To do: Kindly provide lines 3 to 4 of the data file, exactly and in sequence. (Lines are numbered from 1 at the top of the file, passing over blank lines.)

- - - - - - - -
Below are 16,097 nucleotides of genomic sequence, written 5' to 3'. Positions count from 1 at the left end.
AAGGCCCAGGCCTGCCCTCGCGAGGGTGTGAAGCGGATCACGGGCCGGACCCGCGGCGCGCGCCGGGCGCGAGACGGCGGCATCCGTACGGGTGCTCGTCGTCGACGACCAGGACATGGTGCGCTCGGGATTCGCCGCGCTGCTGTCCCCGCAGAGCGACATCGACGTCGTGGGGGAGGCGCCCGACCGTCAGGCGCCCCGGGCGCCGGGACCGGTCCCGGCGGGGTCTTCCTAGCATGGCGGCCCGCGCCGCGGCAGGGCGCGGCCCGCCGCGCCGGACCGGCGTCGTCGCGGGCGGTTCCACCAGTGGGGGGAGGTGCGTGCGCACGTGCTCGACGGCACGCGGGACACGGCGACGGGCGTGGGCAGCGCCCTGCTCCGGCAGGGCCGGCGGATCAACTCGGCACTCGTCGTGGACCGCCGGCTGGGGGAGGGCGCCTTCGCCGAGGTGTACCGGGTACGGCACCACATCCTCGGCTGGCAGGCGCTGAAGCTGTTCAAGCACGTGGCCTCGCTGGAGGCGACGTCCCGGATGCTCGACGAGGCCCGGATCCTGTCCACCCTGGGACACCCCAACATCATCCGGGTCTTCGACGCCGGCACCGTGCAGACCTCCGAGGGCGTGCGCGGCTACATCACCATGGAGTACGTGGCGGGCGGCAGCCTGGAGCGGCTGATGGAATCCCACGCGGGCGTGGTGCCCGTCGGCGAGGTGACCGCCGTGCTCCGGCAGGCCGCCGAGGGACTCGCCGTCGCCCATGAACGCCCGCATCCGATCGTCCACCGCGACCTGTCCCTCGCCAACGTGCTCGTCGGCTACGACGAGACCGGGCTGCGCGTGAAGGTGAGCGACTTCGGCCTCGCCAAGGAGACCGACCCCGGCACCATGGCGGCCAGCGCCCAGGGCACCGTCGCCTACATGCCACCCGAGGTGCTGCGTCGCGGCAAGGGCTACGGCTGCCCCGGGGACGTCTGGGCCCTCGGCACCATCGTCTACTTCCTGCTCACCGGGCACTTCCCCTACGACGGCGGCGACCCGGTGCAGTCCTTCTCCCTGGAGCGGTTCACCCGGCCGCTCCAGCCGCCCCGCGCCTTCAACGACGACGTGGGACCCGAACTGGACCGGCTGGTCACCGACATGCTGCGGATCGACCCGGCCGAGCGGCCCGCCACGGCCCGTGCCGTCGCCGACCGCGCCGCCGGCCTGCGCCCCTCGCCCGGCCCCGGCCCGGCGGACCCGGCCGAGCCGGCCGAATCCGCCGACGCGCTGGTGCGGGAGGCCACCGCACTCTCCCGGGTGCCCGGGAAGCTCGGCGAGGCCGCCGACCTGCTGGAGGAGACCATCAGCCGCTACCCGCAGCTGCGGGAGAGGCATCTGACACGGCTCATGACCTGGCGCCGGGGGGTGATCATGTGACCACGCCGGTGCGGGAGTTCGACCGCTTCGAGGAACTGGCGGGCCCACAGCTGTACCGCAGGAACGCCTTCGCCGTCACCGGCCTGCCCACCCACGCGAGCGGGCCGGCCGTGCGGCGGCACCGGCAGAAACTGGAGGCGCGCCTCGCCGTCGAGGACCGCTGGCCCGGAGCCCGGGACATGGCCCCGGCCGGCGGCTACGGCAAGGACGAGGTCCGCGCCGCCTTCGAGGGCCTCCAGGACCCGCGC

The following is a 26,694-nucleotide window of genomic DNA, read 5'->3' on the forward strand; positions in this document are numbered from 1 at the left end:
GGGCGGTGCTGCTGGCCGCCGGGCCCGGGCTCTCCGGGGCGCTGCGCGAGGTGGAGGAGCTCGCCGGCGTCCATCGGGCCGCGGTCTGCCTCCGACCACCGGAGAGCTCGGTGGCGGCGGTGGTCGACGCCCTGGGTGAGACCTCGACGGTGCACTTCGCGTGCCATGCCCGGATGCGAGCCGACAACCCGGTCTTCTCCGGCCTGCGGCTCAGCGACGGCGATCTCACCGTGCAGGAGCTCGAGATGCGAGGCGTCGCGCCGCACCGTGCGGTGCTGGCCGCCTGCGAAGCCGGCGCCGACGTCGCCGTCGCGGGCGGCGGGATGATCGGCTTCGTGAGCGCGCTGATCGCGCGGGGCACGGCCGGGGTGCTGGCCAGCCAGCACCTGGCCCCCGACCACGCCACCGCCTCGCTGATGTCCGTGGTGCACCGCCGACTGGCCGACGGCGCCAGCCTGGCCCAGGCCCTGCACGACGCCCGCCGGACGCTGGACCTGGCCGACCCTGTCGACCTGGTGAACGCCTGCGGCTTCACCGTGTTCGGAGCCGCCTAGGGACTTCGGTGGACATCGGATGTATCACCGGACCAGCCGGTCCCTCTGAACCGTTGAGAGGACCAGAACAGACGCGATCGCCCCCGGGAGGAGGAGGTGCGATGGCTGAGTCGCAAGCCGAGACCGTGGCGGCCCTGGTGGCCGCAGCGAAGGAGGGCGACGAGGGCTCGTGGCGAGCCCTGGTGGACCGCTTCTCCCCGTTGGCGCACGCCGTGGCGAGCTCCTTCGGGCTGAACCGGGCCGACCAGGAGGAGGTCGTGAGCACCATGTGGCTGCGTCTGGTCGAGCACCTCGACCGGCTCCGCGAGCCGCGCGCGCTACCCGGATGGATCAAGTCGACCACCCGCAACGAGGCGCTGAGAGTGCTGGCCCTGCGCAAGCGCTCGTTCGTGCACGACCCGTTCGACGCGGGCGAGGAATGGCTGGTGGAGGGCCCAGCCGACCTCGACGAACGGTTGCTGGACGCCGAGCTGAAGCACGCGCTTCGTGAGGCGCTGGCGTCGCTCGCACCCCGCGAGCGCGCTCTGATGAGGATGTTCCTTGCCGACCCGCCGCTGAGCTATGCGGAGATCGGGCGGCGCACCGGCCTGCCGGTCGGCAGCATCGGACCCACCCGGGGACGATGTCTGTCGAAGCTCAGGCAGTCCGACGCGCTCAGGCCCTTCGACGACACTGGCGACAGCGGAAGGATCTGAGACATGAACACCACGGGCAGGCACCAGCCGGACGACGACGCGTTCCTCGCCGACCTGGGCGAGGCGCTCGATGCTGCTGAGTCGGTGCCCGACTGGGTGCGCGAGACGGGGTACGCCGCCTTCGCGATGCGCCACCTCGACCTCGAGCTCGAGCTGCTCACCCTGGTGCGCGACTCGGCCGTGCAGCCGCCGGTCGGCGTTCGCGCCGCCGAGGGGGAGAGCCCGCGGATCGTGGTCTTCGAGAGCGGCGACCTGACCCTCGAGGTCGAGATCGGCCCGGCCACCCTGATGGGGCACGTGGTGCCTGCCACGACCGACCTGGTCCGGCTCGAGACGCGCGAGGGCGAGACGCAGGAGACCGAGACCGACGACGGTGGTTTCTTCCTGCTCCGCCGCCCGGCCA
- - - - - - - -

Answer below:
The following is a 26,694-nucleotide window of genomic DNA, read 5'->3' on the forward strand; positions in this document are numbered from 1 at the left end:
GGGCGGTGCTGCTGGCCGCCGGGCCCGGGCTCTCCGGGGCGCTGCGCGAGGTGGAGGAGCTCGCCGGCGTCCATCGGGCCGCGGTCTGCCTCCGACCACCGGAGAGCTCGGTGGCGGCGGTGGTCGACGCCCTGGGTGAGACCTCGACGGTGCACTTCGCGTGCCATGCCCGGATGCGAGCCGACAACCCGGTCTTCTCCGGCCTGCGGCTCAGCGACGGCGATCTCACCGTGCAGGAGCTCGAGATGCGAGGCGTCGCGCCGCACCGTGCGGTGCTGGCCGCCTGCGAAGCCGGCGCCGACGTCGCCGTCGCGGGCGGCGGGATGATCGGCTTCGTGAGCGCGCTGATCGCGCGGGGCACGGCCGGGGTGCTGGCCAGCCAGCACCTGGCCCCCGACCACGCCACCGCCTCGCTGATGTCCGTGGTGCACCGCCGACTGGCCGACGGCGCCAGCCTGGCCCAGGCCCTGCACGACGCCCGCCGGACGCTGGACCTGGCCGACCCTGTCGACCTGGTGAACGCCTGCGGCTTCACCGTGTTCGGAGCCGCCTAGGGACTTCGGTGGACATCGGATGTATCACCGGACCAGCCGGTCCCTCTGAACCGTTGAGAGGACCAGAACAGACGCGATCGCCCCCGGGAGGAGGAGGTGCGATGGCTGAGTCGCAAGCCGAGACCGTGGCGGCCCTGGTGGCCGCAGCGAAGGAGGGCGACGAGGGCTCGTGGCGAGCCCTGGTGGACCGCTTCTCCCCGTTGGCGCACGCCGTGGCGAGCTCCTTCGGGCTGAACCGGGCCGACCAGGAGGAGGTCGTGAGCACCATGTGGCTGCGTCTGGTCGAGCACCTCGACCGGCTCCGCGAGCCGCGCGCGCTACCCGGATGGATCAAGTCGACCACCCGCAACGAGGCGCTGAGAGTGCTGGCCCTGCGCAAGCGCTCGTTCGTGCACGACCCGTTCGACGCGGGCGAGGAATGGCTGGTGGAGGGCCCAGCCGACCTCGACGAACGGTTGCTGGACGCCGAGCTGAAGCACGCGCTTCGTGAGGCGCTGGCGTCGCTCGCACCCCGCGAGCGCGCTCTGATGAGGATGTTCCTTGCCGACCCGCCGCTGAGCTATGCGGAGATCGGGCGGCGCACCGGCCTGCCGGTCGGCAGCATCGGACCCACCCGGGGACGATGTCTGTCGAAGCTCAGGCAGTCCGACGCGCTCAGGCCCTTCGACGACACTGGCGACAGCGGAAGGATCTGAGACATGAACACCACGGGCAGGCACCAGCCGGACGACGACGCGTTCCTCGCCGACCTGGGCGAGGCGCTCGATGCTGCTGAGTCGGTGCCCGACTGGGTGCGCGAGACGGGGTACGCCGCCTTCGCGATGCGCCACCTCGACCTCGAGCTCGAGCTGCTCACCCTGGTGCGCGACTCGGCCGTGCAGCCGCCGGTCGGCGTTCGCGCCGCCGAGGGGGAGAGCCCGCGGATCGTGGTCTTCGAGAGCGGCGACCTGACCCTCGAGGTCGAGATCGGCCCGGCCACCCTGATGGGGCACGTGGTGCCTGCCACGACCGACCTGGTCCGGCTCGAGACGCGCGAGGGCGAGACGCAGGAGACCGAGACCGACGACGGTGGTTTCTTCCTGCTCCGCCGCCCGGCCA